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Naked in the Front Yard

July 12, 2012

I must admit, I had no idea what I was getting myself into when I came to Arizona.  I had heard, “it’s hot, but it’s a dry heat.”  Which, okay, yes this is true.  But a dry heat is what a hair dryer expels onto your damp head.  It’s NOT an inviting environment in which to live (unless nothing pisses you off more than waiting for your hair to dry… in which case welcome to paradise!).  The other thing I wasn’t prepared for was the fact that everything in Arizona is out to kill you.  Everything here adopts a kill-or-be-killed attitude.  The plants have spikes and barbs and poisons to injure, irritate, or kill anyone who attempts to eat or even touch them.  There are these horrible lizards called Gila Monsters, which are bright orange and black and terribly venomous.  There are rattlesnakes.  There are spiders: black widows for the instantaneous burning painful bite, and the brown recluse for the slow progression of rotting flesh.  And then there are scorpions… those fuckers are EVERYWHERE.  But, I’m getting a little ahead of myself.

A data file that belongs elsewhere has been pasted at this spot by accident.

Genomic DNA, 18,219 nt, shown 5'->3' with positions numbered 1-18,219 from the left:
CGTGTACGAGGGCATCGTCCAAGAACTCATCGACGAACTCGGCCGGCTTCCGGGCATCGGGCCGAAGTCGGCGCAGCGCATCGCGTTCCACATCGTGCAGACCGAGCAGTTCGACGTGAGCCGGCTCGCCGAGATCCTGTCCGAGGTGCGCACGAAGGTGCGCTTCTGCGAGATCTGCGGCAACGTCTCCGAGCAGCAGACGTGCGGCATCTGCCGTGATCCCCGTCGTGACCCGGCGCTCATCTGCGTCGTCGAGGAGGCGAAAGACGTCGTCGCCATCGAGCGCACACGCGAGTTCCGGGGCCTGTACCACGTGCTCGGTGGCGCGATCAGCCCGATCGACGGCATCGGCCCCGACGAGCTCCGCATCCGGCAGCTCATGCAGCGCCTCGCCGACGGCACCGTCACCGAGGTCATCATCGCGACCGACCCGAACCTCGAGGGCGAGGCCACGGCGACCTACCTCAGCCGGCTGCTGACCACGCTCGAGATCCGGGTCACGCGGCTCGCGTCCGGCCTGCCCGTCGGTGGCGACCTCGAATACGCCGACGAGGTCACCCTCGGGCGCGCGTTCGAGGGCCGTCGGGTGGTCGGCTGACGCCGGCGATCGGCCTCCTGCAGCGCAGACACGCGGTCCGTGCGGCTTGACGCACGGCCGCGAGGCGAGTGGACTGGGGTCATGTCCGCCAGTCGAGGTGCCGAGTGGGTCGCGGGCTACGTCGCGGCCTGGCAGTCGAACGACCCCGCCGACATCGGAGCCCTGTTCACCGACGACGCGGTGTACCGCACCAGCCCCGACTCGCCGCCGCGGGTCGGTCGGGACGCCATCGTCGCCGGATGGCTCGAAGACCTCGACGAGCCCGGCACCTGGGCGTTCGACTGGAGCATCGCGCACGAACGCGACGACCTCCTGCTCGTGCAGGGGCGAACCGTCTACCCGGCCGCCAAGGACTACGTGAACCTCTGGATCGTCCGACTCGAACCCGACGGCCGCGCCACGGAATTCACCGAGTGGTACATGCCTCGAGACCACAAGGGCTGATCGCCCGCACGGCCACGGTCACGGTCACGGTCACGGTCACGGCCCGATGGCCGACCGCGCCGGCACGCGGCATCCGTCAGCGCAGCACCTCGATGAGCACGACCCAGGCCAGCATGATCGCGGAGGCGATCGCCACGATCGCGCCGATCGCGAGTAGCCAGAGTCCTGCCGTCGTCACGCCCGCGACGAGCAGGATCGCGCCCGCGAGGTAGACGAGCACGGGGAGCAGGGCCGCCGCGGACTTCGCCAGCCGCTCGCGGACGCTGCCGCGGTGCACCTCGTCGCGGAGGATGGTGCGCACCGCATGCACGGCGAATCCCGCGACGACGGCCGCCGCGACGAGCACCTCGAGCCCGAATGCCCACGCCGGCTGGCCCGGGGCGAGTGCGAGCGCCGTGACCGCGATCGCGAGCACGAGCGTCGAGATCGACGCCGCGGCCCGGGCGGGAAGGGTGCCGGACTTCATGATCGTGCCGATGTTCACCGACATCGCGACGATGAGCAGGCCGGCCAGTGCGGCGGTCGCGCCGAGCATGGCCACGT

“I will eat your face! Blaaaalala!!” The Gila Monster actually says this before eating your face… in Gila Monsterese of course.

2.5 Acres + Bored Children + an Overestimation of My Own Abilities = Trouble